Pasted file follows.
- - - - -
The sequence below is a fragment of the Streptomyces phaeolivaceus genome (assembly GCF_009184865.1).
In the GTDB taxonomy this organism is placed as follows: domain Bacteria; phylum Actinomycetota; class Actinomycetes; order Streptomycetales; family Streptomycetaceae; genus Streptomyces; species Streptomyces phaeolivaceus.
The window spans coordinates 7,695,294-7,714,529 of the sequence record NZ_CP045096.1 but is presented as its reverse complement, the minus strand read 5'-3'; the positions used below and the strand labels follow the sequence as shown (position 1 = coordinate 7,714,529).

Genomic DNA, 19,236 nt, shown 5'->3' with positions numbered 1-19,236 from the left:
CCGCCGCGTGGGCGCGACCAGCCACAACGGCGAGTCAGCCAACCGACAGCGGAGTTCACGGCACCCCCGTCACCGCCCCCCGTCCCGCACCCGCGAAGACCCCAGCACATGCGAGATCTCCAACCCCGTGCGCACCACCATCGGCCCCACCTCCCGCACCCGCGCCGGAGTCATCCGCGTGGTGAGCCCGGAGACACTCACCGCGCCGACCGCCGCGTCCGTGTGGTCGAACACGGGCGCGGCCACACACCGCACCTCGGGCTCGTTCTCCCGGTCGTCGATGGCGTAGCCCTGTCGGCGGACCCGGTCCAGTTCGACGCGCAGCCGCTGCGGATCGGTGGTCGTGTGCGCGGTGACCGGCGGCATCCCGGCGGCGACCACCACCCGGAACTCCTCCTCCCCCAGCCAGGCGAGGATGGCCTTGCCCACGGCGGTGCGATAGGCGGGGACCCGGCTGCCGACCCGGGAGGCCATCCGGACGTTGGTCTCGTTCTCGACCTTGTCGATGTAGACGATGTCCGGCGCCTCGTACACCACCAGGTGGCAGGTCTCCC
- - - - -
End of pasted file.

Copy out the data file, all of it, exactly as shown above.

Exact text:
The sequence below is a fragment of the Streptomyces phaeolivaceus genome (assembly GCF_009184865.1).
In the GTDB taxonomy this organism is placed as follows: domain Bacteria; phylum Actinomycetota; class Actinomycetes; order Streptomycetales; family Streptomycetaceae; genus Streptomyces; species Streptomyces phaeolivaceus.
The window spans coordinates 7,695,294-7,714,529 of the sequence record NZ_CP045096.1 but is presented as its reverse complement, the minus strand read 5'-3'; the positions used below and the strand labels follow the sequence as shown (position 1 = coordinate 7,714,529).

Genomic DNA, 19,236 nt, shown 5'->3' with positions numbered 1-19,236 from the left:
CCGCCGCGTGGGCGCGACCAGCCACAACGGCGAGTCAGCCAACCGACAGCGGAGTTCACGGCACCCCCGTCACCGCCCCCCGTCCCGCACCCGCGAAGACCCCAGCACATGCGAGATCTCCAACCCCGTGCGCACCACCATCGGCCCCACCTCCCGCACCCGCGCCGGAGTCATCCGCGTGGTGAGCCCGGAGACACTCACCGCGCCGACCGCCGCGTCCGTGTGGTCGAACACGGGCGCGGCCACACACCGCACCTCGGGCTCGTTCTCCCGGTCGTCGATGGCGTAGCCCTGTCGGCGGACCCGGTCCAGTTCGACGCGCAGCCGCTGCGGATCGGTGGTCGTGTGCGCGGTGACCGGCGGCATCCCGGCGGCGACCACCACCCGGAACTCCTCCTCCCCCAGCCAGGCGAGGATGGCCTTGCCCACGGCGGTGCGATAGGCGGGGACCCGGCTGCCGACCCGGGAGGCCATCCGGACGTTGGTCTCGTTCTCGACCTTGTCGATGTAGACGATGTCCGGCGCCTCGTACACCACCAGGTGGCAGGTCTCCC